Chloroplast Structure & Light Dependent Reactions (Photosystem 1 and 2 Cyclic Electron Flow)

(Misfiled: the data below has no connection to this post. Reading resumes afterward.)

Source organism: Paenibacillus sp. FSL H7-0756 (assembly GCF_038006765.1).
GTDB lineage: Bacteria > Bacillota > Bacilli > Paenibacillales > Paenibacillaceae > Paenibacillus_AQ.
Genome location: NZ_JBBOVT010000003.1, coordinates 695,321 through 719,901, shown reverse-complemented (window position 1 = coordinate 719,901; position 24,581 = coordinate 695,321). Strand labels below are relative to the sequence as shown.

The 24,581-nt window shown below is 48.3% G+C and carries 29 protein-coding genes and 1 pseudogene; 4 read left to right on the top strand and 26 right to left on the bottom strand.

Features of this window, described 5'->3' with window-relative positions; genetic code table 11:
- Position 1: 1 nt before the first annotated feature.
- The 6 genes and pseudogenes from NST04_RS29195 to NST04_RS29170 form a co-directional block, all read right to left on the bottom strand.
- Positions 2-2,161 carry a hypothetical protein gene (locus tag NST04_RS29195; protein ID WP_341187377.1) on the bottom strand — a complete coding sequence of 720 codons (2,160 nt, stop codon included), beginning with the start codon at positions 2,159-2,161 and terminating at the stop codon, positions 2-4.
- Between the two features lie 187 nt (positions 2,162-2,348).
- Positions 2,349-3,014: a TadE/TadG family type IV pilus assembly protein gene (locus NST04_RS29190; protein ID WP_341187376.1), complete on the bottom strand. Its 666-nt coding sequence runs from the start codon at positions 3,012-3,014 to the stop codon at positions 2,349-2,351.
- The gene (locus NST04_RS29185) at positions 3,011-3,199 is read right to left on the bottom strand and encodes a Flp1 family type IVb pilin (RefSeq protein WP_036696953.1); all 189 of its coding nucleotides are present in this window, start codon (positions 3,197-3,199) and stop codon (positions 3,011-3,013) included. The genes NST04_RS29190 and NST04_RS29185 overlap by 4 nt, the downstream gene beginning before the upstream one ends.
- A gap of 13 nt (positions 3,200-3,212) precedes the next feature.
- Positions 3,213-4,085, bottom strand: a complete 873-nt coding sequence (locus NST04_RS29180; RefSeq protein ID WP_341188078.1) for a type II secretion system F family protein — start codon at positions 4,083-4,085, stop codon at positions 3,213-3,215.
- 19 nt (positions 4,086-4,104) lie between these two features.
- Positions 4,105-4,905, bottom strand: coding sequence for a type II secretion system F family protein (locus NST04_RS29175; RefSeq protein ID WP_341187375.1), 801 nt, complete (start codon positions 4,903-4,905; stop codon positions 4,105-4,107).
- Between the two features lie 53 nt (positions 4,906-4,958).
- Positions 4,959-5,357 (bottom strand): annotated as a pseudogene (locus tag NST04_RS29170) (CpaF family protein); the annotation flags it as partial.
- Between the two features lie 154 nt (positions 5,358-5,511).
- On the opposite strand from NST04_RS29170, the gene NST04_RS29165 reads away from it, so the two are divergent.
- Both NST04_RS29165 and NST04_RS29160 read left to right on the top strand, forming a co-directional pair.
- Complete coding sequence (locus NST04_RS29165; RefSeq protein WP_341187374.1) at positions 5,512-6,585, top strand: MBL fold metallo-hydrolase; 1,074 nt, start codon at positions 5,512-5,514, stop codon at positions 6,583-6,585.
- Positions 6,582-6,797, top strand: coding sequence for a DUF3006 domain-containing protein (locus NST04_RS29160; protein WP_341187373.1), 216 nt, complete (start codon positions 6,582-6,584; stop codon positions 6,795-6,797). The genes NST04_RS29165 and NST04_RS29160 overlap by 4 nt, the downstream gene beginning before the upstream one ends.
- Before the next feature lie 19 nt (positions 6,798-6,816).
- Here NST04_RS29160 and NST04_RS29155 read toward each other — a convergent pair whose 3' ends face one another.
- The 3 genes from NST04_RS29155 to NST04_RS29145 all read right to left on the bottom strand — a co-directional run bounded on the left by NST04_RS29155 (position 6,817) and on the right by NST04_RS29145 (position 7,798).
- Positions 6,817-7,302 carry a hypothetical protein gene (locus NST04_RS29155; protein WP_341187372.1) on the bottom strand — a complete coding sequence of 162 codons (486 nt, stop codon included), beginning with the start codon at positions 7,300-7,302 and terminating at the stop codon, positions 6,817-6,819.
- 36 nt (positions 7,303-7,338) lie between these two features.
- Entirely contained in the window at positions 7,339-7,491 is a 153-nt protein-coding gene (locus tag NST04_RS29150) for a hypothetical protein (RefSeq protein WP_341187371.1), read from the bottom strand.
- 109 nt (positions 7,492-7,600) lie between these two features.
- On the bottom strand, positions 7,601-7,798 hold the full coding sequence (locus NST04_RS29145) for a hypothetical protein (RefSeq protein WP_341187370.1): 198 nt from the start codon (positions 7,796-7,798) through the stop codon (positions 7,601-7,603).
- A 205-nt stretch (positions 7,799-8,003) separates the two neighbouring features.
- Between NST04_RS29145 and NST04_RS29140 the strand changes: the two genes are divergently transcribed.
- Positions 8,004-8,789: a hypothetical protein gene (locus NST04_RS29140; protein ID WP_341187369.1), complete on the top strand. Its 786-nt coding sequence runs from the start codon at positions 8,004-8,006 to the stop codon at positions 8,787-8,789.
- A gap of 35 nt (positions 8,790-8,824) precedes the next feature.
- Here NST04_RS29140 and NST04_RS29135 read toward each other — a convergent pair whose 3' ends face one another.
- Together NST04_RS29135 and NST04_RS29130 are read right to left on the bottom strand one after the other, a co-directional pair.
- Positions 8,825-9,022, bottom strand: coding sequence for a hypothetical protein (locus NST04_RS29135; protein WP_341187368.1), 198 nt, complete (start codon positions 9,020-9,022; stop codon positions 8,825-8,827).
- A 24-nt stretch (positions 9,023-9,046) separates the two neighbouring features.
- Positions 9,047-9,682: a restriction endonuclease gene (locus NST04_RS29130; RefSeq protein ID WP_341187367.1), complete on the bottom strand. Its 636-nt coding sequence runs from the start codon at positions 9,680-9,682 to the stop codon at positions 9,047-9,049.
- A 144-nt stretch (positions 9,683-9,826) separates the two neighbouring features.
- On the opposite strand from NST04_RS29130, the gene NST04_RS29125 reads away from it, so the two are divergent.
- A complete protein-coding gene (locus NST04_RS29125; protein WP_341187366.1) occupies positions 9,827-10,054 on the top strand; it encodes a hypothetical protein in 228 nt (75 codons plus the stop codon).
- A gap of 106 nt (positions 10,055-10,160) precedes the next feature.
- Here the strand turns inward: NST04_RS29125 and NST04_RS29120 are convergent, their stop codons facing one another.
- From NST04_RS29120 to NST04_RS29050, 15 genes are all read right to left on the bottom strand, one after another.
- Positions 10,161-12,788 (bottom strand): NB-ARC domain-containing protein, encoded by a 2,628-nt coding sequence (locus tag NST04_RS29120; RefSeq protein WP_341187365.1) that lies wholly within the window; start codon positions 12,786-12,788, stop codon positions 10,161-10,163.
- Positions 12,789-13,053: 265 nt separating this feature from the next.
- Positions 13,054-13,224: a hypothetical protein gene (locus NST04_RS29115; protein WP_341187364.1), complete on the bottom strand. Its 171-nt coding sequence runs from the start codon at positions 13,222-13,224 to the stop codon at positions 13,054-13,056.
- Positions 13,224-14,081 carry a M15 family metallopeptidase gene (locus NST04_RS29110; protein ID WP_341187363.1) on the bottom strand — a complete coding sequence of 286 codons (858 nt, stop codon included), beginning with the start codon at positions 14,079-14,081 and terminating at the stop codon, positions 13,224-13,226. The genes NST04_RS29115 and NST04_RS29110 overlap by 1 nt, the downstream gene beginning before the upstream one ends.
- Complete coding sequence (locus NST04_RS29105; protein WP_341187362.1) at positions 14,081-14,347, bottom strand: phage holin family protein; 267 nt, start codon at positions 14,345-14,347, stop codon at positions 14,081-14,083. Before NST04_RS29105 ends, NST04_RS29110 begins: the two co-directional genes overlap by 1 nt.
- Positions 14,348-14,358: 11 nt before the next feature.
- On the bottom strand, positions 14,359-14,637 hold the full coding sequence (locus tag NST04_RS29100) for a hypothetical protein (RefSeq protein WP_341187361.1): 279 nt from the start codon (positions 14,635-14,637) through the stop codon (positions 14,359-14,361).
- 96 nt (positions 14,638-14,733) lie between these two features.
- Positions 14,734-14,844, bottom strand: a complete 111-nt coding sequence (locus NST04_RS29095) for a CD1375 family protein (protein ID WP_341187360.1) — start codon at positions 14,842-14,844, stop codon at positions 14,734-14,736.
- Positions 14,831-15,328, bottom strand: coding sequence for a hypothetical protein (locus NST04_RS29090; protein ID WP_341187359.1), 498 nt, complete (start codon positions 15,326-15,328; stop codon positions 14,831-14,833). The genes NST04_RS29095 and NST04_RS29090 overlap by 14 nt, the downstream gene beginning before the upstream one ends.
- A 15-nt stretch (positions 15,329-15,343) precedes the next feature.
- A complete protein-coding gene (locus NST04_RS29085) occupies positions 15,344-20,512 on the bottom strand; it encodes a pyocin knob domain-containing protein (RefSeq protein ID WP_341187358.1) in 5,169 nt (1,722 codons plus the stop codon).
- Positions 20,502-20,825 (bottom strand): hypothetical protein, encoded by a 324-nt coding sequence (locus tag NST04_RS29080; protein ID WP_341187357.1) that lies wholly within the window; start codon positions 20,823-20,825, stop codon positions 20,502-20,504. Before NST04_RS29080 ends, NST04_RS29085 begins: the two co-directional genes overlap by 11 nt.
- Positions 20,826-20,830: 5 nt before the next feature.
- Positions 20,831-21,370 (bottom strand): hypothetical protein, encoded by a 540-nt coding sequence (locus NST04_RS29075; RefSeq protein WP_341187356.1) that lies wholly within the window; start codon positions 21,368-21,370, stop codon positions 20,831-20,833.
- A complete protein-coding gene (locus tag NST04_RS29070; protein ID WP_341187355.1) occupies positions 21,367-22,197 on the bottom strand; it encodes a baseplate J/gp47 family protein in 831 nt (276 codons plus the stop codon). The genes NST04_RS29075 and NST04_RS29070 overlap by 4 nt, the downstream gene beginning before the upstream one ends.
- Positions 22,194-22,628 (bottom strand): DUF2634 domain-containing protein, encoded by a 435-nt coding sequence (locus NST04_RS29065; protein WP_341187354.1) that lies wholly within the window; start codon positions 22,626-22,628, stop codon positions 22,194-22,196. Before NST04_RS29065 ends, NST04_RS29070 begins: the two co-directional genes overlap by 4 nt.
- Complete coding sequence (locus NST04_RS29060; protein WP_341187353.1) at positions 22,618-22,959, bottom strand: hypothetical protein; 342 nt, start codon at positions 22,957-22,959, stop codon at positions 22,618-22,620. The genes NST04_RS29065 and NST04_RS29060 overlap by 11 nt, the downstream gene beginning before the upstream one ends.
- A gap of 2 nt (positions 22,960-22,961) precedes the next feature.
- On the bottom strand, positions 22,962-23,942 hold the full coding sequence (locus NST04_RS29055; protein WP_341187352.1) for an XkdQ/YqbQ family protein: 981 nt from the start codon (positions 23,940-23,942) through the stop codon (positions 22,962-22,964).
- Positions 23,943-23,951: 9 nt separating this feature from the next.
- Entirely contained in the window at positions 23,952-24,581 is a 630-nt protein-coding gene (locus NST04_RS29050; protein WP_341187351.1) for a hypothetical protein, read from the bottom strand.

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The leaf is the principle photosynthetic organ of the plant. This is a cross section of a leaf. The rectangular-shaped cells are part of the photosynthetic tissue called the palisade mesophyll. Each photosynthetic cell can contain several hundred organelles known as chloroplasts. The chloroplast is a double-membrane enclosed organelle. The internal membranes, called thylakoids, are organized into stacks called grana (singular granum). The thylakoids are suspended in an aqueous solution called the stroma. All the biochemical reactions of photosynthesis take place in either the stroma or the thylakoids. These reactions are part of the two stages of photosynthesis called: 1) the light-dependent reactions and 2) the light-independent reactions. Complexes of photosynthetic pigments are called photosystems. Plants contain two photosystems: photosystem 1 and photosystem 2. The two photosystems trap light energy which causes electrons from chlorophyll molecules to be excited to a higher energy level. Photosystems 1 and 2 are spatially connected to each other in the thylakoid membrane. Light absorption starts the flow of electrons that result in the generation of ATP and NADPH. You can watch this electron flow by turning on the light switch. Both photosystems work together to harness the energy of electron flow. Light strikes the chlorophyll molecules of photosystem 2 (PS2) and electrons are excited. Their energy is passed from pigment molecule to pigment molecule. Finally, the transferred energy excites a reaction center molecule of chlorophyll a called P680 and electrons are boosted from P680 to a higher energy level. But instead of returning to their more stable ground state, these electrons are captured by an electron acceptor molecule. The P680 molecule in PS2 now is deficient of 4 electrons. It fills this electron hole by capturing 4 electrons from two molecules of water. In the process of taking 4 electrons from water, water is split into 4 protons and one molecule of oxygen gas. The electrons passed from P680 in PS2 are now transferred to an electron transport chain located within the thylakoid membrane. The flow of electrons through this electron transport chain causes protons to be pumped across the thylakoid membrane into the inner thylakoid space where the protons accumulate. Protons diffuse from a region of higher concentration to a region of lower concentration by flowing through an ATP synthase enzyme complex embedded in the thylakoid membrane. Simultaneously with PS2 absorbing photons of light, photosystem 1 (P51) absorbs photons as well. The reaction center molecule of chlorophyll a in PS1, however, absorbs energy in the 700 nm wavelength. The excited electrons from PSI are passed to another electron acceptor molecule, Where they are passed along a different electron transport chain. The electrons complete their transit through the electron transport chain and reduce NADP+ to NADPH. PS1 and PS2 generally work together in harnessing the energy from sunlight to synthesize ATP and NADPH which will be used in the light-independent reactions of photosynthesis. However, sometimes PS1 can be disconnected from PS2 to allow for the generation of additional ATP. This occurs when PS1 electrons do NOT reduce NADP+ but instead are passed to the electron transport chain which connects PS2 and PS1. The flow of electrons down this chain generates proton transport into the thylakoid space. Protons then diffuse through the ATP synthase complex where ATP is synthesized from ADP and inorganic phosphate. The spent electrons are now available to replenish the electron "hole" in the PS1 reaction center molecule. The electrons have now completed a cycle, hence the term "cyclic electron flow."

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